Perhaps a hierarchical log-linear model would work. Picture your data as a 2 x 10 x 2 array: the first dimension is agree/disagree; the second dimension contains the questions and the third dimension indexes the two groups. You fit a series of models until you get one that fits. Thus
- condition on the margins only. This assumes independence throughout. In R, the call would be loglin(x, list(1,2,3)).
- Condition on the margins and the relationship between answer and questions. loglin(x, list(c(1,2),3). This allows relationships between the questions and allows for different numbers in the two groups.
- Then fit the full model, loglin(x, list(c(1,2,3)).
If the two groups behave the same way, then model 2 would be non-significant. If not, then not -- and you would need model 3, which implies that the groups differ.
This does not account for the fact the questions are nested in subjects, as noted by @Aniko, but the log-linear model accepts the pattern of responses it gets and attempts to model it across both groups. If there are clear differences between the groups with respect to how they respond, this test should pick them up.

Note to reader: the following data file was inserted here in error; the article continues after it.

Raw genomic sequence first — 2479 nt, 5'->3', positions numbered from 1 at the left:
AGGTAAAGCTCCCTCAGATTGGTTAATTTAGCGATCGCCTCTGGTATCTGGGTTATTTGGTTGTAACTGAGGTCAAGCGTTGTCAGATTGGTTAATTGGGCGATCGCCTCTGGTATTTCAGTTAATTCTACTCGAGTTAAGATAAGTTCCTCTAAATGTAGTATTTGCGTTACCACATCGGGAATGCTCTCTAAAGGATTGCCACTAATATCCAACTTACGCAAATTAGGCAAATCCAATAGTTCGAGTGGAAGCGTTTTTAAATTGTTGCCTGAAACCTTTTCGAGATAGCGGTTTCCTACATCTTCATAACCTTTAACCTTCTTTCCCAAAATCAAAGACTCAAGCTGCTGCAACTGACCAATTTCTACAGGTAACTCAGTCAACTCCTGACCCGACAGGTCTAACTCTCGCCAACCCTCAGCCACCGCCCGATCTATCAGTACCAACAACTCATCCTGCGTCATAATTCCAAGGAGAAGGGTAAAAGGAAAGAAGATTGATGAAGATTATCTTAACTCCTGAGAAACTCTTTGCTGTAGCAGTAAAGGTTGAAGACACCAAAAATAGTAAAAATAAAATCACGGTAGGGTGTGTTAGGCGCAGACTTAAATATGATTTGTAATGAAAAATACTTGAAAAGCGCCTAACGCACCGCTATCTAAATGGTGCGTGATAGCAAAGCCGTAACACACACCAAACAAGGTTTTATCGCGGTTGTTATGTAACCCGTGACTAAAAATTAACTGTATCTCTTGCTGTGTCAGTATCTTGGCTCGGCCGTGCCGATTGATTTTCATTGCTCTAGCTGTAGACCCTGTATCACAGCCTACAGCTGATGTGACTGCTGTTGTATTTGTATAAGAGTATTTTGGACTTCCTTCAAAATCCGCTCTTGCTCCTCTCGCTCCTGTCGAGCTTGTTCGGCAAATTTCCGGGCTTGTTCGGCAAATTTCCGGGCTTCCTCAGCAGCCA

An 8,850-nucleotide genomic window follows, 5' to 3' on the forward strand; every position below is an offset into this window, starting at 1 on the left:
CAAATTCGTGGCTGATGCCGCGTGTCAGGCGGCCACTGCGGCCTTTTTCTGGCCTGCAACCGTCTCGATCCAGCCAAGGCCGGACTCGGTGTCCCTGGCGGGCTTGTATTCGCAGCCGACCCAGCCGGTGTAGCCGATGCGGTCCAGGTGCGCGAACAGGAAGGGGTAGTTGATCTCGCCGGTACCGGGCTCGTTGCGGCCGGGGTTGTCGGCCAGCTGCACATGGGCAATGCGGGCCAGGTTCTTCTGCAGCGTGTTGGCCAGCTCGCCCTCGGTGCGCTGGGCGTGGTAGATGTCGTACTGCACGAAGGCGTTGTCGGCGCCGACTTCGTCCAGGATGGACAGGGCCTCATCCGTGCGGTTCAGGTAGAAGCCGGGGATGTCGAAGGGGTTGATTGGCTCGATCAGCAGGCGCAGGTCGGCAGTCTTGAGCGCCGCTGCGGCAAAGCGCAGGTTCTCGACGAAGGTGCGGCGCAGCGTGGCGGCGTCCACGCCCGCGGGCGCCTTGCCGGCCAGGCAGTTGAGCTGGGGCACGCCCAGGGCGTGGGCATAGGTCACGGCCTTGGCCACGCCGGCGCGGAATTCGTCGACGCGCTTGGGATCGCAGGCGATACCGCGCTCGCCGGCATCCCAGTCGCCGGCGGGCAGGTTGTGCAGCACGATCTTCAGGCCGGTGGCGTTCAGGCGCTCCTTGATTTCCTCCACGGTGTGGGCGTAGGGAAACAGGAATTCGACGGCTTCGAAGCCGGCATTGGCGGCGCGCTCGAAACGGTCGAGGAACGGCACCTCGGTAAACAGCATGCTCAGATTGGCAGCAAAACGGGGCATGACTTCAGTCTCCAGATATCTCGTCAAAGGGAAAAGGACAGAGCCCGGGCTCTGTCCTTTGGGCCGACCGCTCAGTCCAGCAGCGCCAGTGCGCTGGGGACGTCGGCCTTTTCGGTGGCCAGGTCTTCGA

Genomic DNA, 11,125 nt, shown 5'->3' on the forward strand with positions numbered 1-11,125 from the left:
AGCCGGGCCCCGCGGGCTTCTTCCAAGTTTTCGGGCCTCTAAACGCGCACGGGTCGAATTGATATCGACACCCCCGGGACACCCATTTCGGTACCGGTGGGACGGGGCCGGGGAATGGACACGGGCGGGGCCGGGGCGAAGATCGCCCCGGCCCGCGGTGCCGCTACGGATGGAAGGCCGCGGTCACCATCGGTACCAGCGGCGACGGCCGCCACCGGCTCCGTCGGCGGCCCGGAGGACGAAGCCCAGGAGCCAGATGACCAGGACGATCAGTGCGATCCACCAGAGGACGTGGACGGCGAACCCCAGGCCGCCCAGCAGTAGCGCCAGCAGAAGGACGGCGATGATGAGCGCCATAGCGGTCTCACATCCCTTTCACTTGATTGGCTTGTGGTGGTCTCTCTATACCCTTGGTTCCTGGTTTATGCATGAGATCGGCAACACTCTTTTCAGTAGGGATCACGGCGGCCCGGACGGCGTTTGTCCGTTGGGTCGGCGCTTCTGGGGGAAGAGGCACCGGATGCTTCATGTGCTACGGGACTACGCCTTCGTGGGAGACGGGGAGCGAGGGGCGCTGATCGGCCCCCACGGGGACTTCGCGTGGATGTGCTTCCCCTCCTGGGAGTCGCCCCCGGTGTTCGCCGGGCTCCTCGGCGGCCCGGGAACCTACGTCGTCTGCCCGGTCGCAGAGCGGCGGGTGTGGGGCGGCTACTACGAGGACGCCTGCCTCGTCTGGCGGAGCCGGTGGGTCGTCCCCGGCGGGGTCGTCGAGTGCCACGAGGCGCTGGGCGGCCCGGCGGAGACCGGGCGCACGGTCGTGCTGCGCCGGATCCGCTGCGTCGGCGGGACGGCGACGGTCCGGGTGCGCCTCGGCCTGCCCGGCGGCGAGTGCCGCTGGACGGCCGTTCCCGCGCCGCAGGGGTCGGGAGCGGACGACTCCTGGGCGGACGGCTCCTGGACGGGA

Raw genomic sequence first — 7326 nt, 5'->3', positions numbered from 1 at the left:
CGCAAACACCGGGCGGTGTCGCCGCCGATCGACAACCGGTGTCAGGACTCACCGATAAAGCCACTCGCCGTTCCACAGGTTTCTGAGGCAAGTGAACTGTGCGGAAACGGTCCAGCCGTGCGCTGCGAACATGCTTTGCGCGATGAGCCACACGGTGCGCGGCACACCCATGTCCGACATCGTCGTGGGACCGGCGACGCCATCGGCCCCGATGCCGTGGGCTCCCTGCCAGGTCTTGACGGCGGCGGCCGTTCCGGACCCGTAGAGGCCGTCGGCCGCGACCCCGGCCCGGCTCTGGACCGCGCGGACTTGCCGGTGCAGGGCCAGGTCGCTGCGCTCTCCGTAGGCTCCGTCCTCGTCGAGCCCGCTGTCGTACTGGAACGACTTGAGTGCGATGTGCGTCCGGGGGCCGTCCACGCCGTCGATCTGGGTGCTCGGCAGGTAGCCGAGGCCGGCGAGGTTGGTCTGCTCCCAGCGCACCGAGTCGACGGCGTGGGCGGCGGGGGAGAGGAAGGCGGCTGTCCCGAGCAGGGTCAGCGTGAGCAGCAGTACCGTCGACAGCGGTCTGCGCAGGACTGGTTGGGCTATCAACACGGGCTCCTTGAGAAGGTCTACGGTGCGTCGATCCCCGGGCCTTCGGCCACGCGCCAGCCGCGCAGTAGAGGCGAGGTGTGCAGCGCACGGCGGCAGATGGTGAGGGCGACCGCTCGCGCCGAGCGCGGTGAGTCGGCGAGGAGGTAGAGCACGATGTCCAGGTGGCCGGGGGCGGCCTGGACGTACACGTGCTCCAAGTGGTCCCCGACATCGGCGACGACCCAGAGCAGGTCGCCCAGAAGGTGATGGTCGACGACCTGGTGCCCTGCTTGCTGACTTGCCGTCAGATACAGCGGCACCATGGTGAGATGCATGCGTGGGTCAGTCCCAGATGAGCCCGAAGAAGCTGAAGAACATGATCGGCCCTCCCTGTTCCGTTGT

Another possibility would be to write down the likelihood under the null hypothesis of no difference between groups and the alternate. Then do a likelihood ratio test. If you are prepared to ignore correlations between questions, the likelihood would be that of a multinomial distribution.
If you are concerned about correlations between the questions, you might want to go for a latent variable model with categorical predictors and look at the difference between the groups using a SEM analysis. You would want a lot of data for this and a plausible reason for a latent variable model.